While a fresh challenger in Coastal emerged, Spectacular Bid turned in an uncharacteristically poor workout five days before the Belmont, when he worked a mile in 1:39 flat and finished up in poor fashion while under encouragement.

Here was Sports Illustrated’s description of that workout:

Usually, racetracks are souped up on big days in an effort to produce fast final times. However, Bud Delp had reportedly got on the nerves of a few racing officials in New York. As it turned out, the dirt track was quite slow on the day of the ’79 Belmont Stakes. In fact, on the undercard, that season’s champion sprinter Star De Naskra faced off with Darby Creek Road.

In his two prior starts, Star De Naskra romped by five lengths in the six-furlong Bold Ruler, and he wired a Carter field that included the red-hot post time favorite Sensitive Prince and the excellent Calumet horse Alydar. Star De Naskra’s rival Darby Creek Road still holds the seven furlong track record at Saratoga to this day. He went 1:20.40 in 1978. To give you an idea of how dull the racing surface was for the day of the ’79 Belmont, Star De Naskra and Darby Creek Road battled through fractions of 23 4/5 and 46 3/5 before Star De Naskra ultimately prevailed.

Considering the Belmont dirt track was deep and not yielding fast times, it was surprising that Ron Franklin decided to gun Spectacular Bid into a speed duel with a 90/1 longshot in the Belmont Stakes. According to HRTV’s Jeff Siegel, the explanation given for this bizarre ride was that the connections of Spectacular Bid wanted to try and win the race by more than 31 lengths in order to prove he was a better horse than Secretariat. That is probably the dumbest and most head-scratching explanation I’ve ever heard for a poor tactical ride.

Despite the bizarre riding-tactics by Franklin, Bid was rolling along around the far turn and seemingly certain to bail out his teenage rider once again. However, the mighty Spectacular Bid completely fell apart in the final furlong of the Belmont. He finished a clearly beaten third behind Coastal.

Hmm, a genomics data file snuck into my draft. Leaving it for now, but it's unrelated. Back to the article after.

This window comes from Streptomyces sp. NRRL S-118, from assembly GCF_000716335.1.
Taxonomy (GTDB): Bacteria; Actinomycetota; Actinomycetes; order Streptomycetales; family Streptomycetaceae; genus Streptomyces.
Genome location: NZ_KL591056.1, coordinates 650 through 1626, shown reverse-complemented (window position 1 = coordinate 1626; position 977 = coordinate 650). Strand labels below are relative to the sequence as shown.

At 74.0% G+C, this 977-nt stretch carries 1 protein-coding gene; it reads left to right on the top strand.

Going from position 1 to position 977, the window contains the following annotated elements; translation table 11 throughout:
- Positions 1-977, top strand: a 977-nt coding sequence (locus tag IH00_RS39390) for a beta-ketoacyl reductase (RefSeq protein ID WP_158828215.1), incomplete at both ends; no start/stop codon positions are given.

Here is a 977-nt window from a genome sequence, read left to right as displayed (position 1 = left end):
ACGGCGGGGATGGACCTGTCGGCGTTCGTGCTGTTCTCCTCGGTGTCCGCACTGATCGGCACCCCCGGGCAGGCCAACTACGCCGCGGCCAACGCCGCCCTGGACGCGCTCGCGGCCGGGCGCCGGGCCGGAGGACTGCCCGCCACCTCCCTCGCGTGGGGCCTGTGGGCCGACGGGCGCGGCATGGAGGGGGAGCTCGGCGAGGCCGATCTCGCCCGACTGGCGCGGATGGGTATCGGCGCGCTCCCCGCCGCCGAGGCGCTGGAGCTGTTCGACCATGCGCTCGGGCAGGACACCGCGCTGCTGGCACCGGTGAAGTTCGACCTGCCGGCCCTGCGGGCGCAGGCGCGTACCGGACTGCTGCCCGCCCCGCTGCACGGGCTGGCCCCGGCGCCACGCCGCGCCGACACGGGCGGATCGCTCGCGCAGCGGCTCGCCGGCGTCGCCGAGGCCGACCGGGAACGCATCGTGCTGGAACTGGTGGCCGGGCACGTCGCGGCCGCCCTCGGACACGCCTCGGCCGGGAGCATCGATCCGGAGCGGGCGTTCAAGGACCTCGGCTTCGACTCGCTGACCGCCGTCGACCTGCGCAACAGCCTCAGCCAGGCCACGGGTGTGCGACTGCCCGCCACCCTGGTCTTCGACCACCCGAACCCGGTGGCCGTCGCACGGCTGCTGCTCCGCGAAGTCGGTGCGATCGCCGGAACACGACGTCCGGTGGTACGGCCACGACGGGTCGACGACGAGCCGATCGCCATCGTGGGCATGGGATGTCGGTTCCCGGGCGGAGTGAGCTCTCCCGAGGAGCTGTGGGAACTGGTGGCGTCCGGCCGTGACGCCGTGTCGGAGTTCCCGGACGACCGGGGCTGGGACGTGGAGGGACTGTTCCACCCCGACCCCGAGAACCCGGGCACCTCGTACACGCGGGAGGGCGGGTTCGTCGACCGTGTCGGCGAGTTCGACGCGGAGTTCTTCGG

The bad blood between Angel Cordero and the connections of Spectacular Bid spilled over into the post-race press conference. As Ronnie Franklin was answering questions for the press, the taunting voice of Angel Cordero came over the PA System, first congratulating winning jockey Ruben Hernandez and proclaiming, “I told you no horse is unbeatable. Every turkey has his Thanksgiving.”

Franklin patiently endured that painful press conference, but after his cocaine bust nine days later, he would never ride Spectacular Bid again. In fact, Franklin would never be a relevant jockey again, other than for the wrong reasons. He was busted for trying to purchase cocaine through the mail. His jockey license was suspended in 1992. He has not ridden in a race since he finished 8th on Seeyouin November in a $3,000 claiming race at Fairmount Park on September 22nd of 1992.

Meanwhile, after the Belmont, a defeated Bud Delp tried to stick up for both his jockey and his horse. He wouldn’t criticize Franklin’s preposterous ride, which might lend some credence to Jeff Siegel’s comments that the goal was to try and win the race by more than 31 lengths. In fact, Delp blamed the defeat on, of all things, a safety pin. The New York Racing Association immediately sent their veterinarian to examine Spectacular Bid after the Belmont Stakes in order to disprove Bud Delp’s safety pin story. The veterinarian declared that Spectacular Bid was indeed a sound horse.